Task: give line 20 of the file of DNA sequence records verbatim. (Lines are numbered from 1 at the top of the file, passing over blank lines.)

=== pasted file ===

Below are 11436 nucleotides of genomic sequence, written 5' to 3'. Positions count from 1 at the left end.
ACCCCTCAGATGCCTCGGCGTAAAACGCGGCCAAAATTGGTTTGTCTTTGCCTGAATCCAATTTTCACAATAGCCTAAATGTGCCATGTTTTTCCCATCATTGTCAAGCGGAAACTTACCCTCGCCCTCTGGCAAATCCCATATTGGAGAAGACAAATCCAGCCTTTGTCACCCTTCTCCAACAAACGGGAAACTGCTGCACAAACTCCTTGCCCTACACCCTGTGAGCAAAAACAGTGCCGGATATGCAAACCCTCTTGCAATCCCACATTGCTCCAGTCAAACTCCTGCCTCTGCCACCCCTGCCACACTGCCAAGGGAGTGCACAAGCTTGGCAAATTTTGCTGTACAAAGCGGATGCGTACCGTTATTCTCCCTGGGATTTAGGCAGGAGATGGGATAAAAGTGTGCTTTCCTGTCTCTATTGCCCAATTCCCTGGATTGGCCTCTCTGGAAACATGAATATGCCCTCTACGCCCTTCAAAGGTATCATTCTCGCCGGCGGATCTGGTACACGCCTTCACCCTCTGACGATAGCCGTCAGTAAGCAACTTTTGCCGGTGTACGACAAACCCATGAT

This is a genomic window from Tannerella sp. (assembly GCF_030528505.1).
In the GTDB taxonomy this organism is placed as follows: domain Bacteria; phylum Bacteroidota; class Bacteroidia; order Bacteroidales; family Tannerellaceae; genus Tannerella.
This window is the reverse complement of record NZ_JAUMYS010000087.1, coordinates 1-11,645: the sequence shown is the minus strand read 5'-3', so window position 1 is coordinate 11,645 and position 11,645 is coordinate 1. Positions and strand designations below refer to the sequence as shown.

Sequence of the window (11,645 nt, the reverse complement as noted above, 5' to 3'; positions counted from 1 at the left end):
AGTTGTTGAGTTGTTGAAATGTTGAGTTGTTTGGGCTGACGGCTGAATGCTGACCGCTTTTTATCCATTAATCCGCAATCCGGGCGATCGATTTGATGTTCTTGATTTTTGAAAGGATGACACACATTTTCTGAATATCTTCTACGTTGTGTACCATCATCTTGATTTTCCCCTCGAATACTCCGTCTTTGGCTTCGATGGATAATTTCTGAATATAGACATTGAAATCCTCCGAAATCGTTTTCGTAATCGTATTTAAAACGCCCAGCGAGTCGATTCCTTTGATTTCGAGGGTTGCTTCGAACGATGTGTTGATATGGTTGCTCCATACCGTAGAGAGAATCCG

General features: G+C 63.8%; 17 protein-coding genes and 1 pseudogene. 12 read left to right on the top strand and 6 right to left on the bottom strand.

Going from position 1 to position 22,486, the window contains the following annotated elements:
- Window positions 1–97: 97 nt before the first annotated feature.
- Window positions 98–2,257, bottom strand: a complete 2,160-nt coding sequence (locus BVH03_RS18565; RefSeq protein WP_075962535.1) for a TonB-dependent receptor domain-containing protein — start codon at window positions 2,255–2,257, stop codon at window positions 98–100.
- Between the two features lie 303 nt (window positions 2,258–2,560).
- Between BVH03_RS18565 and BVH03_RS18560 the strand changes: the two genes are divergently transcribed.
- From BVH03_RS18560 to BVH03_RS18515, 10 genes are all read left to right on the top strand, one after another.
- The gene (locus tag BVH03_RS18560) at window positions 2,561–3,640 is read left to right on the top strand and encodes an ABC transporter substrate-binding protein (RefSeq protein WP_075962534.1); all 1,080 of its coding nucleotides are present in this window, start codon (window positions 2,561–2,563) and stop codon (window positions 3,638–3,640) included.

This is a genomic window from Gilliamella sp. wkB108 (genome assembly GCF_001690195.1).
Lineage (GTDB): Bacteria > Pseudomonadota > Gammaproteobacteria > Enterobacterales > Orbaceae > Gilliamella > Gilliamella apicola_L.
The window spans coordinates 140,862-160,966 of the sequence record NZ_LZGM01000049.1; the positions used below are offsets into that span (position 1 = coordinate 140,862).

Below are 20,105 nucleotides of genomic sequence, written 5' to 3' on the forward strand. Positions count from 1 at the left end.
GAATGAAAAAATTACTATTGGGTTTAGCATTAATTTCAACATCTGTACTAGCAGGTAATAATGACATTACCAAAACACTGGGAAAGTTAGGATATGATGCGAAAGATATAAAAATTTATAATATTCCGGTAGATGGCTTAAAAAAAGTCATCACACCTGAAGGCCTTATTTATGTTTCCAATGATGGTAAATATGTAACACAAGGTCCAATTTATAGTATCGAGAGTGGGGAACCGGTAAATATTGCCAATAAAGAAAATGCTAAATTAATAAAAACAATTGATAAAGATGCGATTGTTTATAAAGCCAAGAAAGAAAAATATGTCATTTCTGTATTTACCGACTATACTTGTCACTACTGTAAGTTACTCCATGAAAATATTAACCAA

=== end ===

GAATGAAAAAATTACTATTGGGTTTAGCATTAATTTCAACATCTGTACTAGCAGGTAATAATGACATTACCAAAACACTGGGAAAGTTAGGATATGATGCGAAAGATATAAAAATTTATAATATTCCGGTAGATGGCTTAAAAAAAGTCATCACACCTGAAGGCCTTATTTATGTTTCCAATGATGGTAAATATGTAACACAAGGTCCAATTTATAGTATCGAGAGTGGGGAACCGGTAAATATTGCCAATAAAGAAAATGCTAAATTAATAAAAACAATTGATAAAGATGCGATTGTTTATAAAGCCAAGAAAGAAAAATATGTCATTTCTGTATTTACCGACTATACTTGTCACTACTGTAAGTTACTCCATGAAAATATTAACCAA